### mysql -u root -p -e create user tinh identified by 'Passw0rD'  ## not needed

mysql -u root -p
> grant all privileges on *.* to 'tin-adm'@'localhost' identified by 'PassworD' with grant option
> grant all privileges on *.* to 'tin-adm'@'%'         identified by 'PassworD' with grant option

# tin-adm has full dba access, localhost for local connection, % for all remote host.
# if only specify username eg 'tin-adm', the @'%' will be assumed by default.
# any user that does not exist during grant will be created.




# not sure about these...        password is needed for remote connection.
> GRANT USAGE ON *.* to 'tin'@'%';
> GRANT RELOAD,PROCESS ON *.* to 'tin'@'%'             identified by 'PassworD' with grant option;

> GRANT SELECT ON license.* TO 'tin'@'%'               identified by 'PassworD';




SQL queries using mysql


mysql -h hostname -u username -p  -e "SQL Query"
	-h = use given host, localhost by default
	-u = use given username, current user by default
	-p = prompt for password, if it is set
	-e = execute SQL Query, if not issued, give mysql> prompt
	     and one can enter many queries in interactive mode.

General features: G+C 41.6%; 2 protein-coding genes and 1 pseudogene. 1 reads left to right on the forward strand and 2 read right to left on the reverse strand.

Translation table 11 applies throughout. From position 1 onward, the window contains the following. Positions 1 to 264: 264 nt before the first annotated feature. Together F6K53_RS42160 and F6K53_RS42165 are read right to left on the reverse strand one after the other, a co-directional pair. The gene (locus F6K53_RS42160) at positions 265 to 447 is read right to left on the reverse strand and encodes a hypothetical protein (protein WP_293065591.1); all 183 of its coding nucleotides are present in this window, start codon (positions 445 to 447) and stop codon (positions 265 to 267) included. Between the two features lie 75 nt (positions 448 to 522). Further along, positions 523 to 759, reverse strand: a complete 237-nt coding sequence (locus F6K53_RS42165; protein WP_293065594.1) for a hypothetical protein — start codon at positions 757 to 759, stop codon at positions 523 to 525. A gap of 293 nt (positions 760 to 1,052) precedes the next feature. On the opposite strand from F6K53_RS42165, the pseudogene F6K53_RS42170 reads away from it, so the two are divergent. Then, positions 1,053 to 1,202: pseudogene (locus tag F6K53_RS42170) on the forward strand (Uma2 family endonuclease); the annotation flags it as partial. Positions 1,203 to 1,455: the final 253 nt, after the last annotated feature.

mysql -e "SELECT * FROM t1" test
                 1       2   3
	1 = attributes, not case senstive (same as ANSI std)	
	2 = table names, it *IS* CaSe sensitive!
	3 = DB NAME, case sensitive! 
	

Note on Ineteractive mode when at the mysql> prompt:
- DB Name specified in [3] is done by first issuing 
	"use     DBNAME"	or
	"connect DBName"	
- DB Name can be explicityly prefix the table name:
	"SELECT * FROM DBName.testTable01"
- All commands ends in ;  

Examples

mysql -e "SELECT Host,Db,User FROM db" mysql	
                 [------1----]       2    3
	# list all mysql users ?   3, mysql, is a system DB
	
	sudo mysql -u root
	> use mysql;				# mysql db specified in [3] above
	> SELECT Host,Db,User FROM db;
	>
	> DROP user 'tin';			# remove 'tin'@'%'

			


mysql -e "SELECT VERSION(), CURRENT_DATE"
	# find current version, and date.  
	# These keyword "queries" does not hit any DB, and it is good to 
	# find out if at least mysql deamon is running.


mysql            -e "SHOW DATABASES"
mysql -u root -p -e "SHOW DATABASES"
	# equiv to cmd mysqlshow 
	# again, mysql DB (and some others) are only visible to priv user, eg root


mysql -u root -p -e "SHOW TABLES" mysql